‘Do We Really Need To Decide If Female Genital Mutilation Is A Crime?’ Critics Question Supreme Court’s Move

A view of the Supreme Court and Muslim women walk across a busy street in New Delhi. 

A Supreme Court bench consisting of Chief Justice of India Dipak Misra, Justice A.M. Khanwilkar and Justice D.Y. Chandrachud has referred to a five-judge Constitution bench, a Public Interest Litigation (PIL) challenging the practice of female genital mutilation by the Dawoodi Bohra Muslim community.

The PIL challenged the practice on the ground that the act of mutilation, which is committed when the girl child is over five years old and before puberty, was in contravention of the United Nations Convention on the Rights of the Child and United Nations Universal Declaration of Human Rights. India is a signatory to both the aforementioned conventions. Also, the plea added that the practice of mutilating a girl child’s genitals caused permanent disfiguration to her body.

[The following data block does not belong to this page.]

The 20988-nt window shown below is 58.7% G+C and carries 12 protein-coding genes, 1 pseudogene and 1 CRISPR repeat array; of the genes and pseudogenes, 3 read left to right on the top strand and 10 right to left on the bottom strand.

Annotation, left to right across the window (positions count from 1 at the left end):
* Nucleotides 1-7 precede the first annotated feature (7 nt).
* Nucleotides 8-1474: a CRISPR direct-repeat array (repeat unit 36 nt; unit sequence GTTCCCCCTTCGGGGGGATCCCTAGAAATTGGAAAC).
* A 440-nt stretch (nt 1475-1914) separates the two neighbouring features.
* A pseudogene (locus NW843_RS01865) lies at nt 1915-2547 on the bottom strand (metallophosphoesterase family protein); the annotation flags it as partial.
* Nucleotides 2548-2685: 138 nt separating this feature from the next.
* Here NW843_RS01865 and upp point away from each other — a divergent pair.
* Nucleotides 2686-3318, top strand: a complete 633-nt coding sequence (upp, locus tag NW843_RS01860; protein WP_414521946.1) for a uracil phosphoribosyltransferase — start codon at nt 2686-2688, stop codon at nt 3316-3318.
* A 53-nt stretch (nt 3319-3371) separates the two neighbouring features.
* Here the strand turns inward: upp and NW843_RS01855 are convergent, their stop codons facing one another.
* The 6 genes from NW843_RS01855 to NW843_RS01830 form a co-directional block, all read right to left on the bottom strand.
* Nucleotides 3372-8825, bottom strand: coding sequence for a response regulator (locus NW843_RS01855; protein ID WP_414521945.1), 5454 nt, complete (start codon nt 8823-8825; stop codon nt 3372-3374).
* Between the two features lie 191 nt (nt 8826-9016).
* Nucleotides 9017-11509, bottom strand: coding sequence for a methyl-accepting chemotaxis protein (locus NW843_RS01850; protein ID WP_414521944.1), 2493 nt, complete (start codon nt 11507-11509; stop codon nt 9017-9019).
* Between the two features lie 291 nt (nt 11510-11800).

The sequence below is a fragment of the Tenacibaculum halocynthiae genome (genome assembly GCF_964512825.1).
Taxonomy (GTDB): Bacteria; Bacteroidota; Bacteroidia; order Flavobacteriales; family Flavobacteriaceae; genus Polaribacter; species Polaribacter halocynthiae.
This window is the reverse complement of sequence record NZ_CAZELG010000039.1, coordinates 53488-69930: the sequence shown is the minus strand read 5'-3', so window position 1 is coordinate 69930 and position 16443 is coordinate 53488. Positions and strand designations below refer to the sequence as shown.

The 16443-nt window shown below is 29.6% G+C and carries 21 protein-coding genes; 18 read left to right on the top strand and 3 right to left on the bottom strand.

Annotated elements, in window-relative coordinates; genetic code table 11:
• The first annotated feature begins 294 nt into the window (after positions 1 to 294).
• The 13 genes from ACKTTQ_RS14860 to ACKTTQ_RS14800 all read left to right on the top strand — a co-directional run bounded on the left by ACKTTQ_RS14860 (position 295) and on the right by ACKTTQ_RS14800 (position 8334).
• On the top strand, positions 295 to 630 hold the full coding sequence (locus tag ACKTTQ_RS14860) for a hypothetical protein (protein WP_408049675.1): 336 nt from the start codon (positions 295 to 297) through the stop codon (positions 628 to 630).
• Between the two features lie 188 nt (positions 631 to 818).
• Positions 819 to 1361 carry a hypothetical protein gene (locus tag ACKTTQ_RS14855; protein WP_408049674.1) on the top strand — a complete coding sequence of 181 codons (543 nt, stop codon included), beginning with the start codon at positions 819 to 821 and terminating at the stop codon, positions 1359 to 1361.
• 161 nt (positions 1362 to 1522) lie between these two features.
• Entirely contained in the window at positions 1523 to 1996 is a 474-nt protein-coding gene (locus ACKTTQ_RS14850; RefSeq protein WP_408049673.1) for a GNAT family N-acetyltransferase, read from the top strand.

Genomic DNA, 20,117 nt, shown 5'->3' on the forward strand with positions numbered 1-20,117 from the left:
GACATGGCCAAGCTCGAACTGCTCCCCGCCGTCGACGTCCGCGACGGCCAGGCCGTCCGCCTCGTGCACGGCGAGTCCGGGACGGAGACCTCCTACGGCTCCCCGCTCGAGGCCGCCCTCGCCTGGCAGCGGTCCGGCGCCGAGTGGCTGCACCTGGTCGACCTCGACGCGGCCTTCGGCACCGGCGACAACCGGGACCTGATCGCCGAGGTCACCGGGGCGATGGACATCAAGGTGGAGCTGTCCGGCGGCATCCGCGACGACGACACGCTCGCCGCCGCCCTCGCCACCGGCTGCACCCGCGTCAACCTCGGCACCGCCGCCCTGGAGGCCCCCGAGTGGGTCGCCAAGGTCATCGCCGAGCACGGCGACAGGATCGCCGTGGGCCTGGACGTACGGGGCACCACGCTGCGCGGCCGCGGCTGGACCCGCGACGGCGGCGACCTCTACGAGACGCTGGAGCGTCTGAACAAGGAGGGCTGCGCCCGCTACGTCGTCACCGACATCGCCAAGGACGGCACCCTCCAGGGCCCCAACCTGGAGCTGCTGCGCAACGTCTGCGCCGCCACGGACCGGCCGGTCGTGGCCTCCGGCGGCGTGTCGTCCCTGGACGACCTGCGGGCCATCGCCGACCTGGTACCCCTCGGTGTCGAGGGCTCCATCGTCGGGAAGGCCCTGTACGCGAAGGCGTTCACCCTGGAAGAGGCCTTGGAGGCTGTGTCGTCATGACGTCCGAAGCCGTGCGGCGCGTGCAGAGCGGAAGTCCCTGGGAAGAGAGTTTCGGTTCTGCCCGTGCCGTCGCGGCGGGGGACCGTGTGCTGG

The reference to a five-judge bench comes after a group of Dawoodi Bohra Muslims said that the practice was common among certain Islamic sects and that the validity of such a practice should be determined by a constitution bench of the apex court.

Critics of this referral to a larger bench took to Twitter asking how there’s a doubt regarding whether female genital mutilation is a crime.

It may be noted that the practice of female genital mutilation is banned by a number of African and European countries and is also proscribed by the United States of America.

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